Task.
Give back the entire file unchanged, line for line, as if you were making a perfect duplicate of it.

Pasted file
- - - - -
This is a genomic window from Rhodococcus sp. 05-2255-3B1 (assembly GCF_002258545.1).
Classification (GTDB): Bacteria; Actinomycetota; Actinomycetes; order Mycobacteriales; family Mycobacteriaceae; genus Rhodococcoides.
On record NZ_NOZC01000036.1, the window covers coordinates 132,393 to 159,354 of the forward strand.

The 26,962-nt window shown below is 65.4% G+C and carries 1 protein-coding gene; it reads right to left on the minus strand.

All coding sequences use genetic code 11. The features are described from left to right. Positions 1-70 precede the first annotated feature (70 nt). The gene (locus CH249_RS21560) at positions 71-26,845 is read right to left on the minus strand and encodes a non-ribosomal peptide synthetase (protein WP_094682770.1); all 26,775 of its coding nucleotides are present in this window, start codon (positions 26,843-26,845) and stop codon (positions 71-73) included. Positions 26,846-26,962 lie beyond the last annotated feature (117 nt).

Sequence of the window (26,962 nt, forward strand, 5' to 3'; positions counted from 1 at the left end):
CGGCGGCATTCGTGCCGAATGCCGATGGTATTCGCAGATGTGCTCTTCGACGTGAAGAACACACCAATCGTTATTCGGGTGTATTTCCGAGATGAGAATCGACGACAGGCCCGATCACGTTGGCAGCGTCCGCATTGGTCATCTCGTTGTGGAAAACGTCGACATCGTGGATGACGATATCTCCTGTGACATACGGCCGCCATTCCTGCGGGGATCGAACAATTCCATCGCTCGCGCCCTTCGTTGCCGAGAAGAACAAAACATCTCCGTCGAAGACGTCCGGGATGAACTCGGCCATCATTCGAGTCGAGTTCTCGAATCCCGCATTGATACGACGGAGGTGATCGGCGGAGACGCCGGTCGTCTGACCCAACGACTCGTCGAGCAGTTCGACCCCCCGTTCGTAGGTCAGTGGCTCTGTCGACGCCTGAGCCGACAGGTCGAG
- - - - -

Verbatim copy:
This is a genomic window from Rhodococcus sp. 05-2255-3B1 (assembly GCF_002258545.1).
Classification (GTDB): Bacteria; Actinomycetota; Actinomycetes; order Mycobacteriales; family Mycobacteriaceae; genus Rhodococcoides.
On record NZ_NOZC01000036.1, the window covers coordinates 132,393 to 159,354 of the forward strand.

The 26,962-nt window shown below is 65.4% G+C and carries 1 protein-coding gene; it reads right to left on the minus strand.

All coding sequences use genetic code 11. The features are described from left to right. Positions 1-70 precede the first annotated feature (70 nt). The gene (locus CH249_RS21560) at positions 71-26,845 is read right to left on the minus strand and encodes a non-ribosomal peptide synthetase (protein WP_094682770.1); all 26,775 of its coding nucleotides are present in this window, start codon (positions 26,843-26,845) and stop codon (positions 71-73) included. Positions 26,846-26,962 lie beyond the last annotated feature (117 nt).

Sequence of the window (26,962 nt, forward strand, 5' to 3'; positions counted from 1 at the left end):
CGGCGGCATTCGTGCCGAATGCCGATGGTATTCGCAGATGTGCTCTTCGACGTGAAGAACACACCAATCGTTATTCGGGTGTATTTCCGAGATGAGAATCGACGACAGGCCCGATCACGTTGGCAGCGTCCGCATTGGTCATCTCGTTGTGGAAAACGTCGACATCGTGGATGACGATATCTCCTGTGACATACGGCCGCCATTCCTGCGGGGATCGAACAATTCCATCGCTCGCGCCCTTCGTTGCCGAGAAGAACAAAACATCTCCGTCGAAGACGTCCGGGATGAACTCGGCCATCATTCGAGTCGAGTTCTCGAATCCCGCATTGATACGACGGAGGTGATCGGCGGAGACGCCGGTCGTCTGACCCAACGACTCGTCGAGCAGTTCGACCCCCCGTTCGTAGGTCAGTGGCTCTGTCGACGCCTGAGCCGACAGGTCGAG